How the Guidepost Partnership Program Supports Montessori Schools with Distance Learning

The COVID-19 pandemic forced many Montessori schools to close in the spring of 2020. But with the support of Guidepost Montessori’s Partnership Program, many of these schools are now able to facilitate authentic Montessori education online.

Amita Parikh

Content Marketing Manager

When the COVID-19 pandemic hit North American shores in the spring, promptly closing schools without warning, Cassi Mackey wasn’t sure what to do. Mackey, a Principal and Guide at the Montessori Education Centre Charter School in Mesa, Arizona, had to quickly pivot her well-established brick and mortar charter school to one that delivered high-quality virtual Montessori learning to students in their homes. Although her staff did an admirable job of providing online resources for students (who range in age from infants to 12-year-olds), they were disappointed by the lack of genuine Montessori resources available online.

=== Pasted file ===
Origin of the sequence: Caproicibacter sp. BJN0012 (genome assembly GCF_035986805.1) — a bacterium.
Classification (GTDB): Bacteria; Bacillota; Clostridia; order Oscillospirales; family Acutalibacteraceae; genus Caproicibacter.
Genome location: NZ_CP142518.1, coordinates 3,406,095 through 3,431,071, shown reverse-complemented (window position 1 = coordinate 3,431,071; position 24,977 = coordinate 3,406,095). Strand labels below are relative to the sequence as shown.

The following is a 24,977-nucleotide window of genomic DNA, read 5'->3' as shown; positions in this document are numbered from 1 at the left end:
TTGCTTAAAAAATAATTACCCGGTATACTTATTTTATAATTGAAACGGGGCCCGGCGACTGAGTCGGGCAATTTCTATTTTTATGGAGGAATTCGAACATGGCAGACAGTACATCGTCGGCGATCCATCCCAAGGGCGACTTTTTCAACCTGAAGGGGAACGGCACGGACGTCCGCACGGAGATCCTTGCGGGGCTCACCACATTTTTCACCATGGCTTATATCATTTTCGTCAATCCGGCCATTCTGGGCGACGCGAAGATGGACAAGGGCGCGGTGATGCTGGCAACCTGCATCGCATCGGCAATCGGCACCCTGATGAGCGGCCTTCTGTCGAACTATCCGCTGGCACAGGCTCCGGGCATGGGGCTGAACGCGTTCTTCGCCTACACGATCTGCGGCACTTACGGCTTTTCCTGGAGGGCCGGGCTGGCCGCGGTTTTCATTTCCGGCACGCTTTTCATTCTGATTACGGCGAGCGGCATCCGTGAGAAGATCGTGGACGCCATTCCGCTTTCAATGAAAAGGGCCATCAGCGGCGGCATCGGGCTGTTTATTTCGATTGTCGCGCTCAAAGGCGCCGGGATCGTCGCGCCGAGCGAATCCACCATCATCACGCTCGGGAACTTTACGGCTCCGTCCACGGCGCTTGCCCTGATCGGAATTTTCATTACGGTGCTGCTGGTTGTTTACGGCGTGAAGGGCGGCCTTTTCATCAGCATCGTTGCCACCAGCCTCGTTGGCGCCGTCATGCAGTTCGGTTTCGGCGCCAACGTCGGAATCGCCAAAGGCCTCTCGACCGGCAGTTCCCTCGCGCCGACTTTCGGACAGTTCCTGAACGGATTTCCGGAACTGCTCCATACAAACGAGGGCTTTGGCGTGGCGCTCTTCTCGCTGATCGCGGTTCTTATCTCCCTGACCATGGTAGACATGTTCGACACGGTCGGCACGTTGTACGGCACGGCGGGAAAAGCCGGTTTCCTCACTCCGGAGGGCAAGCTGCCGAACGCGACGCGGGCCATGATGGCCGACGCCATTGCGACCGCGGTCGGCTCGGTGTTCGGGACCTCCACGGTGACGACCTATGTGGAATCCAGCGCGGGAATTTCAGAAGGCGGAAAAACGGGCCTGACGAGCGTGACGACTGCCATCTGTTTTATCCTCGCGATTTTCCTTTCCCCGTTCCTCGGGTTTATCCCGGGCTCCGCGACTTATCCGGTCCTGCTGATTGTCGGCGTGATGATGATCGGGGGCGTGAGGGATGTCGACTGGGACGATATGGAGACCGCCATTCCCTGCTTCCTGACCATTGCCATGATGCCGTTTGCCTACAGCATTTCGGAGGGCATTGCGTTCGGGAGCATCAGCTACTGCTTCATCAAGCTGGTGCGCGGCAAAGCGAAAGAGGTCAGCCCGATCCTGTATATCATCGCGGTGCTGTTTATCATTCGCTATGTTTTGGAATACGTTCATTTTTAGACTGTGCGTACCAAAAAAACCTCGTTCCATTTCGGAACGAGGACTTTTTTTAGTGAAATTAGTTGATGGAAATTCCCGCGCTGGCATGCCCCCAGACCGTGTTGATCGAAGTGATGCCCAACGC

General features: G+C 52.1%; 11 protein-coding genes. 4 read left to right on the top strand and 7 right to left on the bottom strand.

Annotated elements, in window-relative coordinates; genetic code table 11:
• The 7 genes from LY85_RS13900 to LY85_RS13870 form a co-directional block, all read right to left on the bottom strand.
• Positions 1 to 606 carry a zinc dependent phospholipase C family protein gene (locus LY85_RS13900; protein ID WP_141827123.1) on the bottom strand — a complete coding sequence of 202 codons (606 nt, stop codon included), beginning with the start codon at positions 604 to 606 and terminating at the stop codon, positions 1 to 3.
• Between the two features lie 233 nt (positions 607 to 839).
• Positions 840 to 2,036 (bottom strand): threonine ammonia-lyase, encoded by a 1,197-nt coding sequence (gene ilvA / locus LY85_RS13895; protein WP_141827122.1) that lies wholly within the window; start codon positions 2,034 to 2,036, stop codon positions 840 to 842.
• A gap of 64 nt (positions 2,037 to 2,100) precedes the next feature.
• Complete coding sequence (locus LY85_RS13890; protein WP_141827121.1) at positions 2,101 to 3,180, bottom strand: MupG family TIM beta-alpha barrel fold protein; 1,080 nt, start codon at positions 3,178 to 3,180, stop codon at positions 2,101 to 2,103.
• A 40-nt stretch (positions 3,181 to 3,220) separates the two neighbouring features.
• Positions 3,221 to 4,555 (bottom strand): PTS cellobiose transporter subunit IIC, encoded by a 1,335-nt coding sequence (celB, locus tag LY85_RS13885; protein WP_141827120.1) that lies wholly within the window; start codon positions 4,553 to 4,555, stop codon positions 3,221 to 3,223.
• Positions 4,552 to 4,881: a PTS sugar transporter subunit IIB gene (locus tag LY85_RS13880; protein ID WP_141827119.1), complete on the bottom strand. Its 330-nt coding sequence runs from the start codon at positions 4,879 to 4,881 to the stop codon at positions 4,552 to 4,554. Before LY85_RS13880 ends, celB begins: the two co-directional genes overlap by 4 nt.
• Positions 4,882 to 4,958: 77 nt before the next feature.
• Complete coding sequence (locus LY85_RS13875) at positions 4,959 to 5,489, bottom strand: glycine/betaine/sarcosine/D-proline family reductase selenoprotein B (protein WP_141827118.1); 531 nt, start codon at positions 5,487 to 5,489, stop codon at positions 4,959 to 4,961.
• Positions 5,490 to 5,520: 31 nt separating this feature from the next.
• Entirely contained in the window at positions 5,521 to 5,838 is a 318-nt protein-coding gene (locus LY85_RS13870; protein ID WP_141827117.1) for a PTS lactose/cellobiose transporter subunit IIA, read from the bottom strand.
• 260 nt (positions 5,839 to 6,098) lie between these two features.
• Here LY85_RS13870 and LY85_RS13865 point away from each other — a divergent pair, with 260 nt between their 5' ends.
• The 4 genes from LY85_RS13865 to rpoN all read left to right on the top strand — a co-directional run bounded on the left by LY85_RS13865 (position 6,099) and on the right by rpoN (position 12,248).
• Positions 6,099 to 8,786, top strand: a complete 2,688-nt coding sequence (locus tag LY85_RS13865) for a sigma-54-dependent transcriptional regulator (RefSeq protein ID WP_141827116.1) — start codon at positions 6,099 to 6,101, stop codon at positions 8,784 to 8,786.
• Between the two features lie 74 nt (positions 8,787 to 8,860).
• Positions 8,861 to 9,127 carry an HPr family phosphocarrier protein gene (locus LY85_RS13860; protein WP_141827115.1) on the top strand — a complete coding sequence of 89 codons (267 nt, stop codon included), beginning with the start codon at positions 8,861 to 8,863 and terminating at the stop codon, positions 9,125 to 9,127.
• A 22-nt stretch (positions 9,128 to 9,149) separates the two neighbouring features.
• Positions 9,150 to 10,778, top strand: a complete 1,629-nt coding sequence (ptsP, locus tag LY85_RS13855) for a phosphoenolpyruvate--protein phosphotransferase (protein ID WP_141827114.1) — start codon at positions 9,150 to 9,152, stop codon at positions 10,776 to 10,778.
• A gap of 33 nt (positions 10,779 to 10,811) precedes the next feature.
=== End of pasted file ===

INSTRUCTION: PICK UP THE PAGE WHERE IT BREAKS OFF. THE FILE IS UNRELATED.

When it became clear that remote learning was going to continue through the fall of 2020, Mackey knew she needed a better solution. Although not all of the 295 students at her school would be learning remotely, she and her fellow educators wanted to provide an authentic Montessori at-home experience which mirrored a typical school day in the event they were forced to learn remotely. They also wanted to ensure that the teaching platform was easy to use for teachers, parents and students. “It was essential that we find an online learning management system that could do that,” Mackey said.

Mackey wasn’t alone in her situation. Across the world, the COVID-19 pandemic disrupted in-person learning, pushing many schools into uncharted territory. According to the New York Times, more than 30,000 K-12 schools were forced to make the switch to remote learning in the United States alone. Although the online learning market has been on the rise for years, it wasn’t until 2020 that the vast majority of school-aged children had no choice but to use it.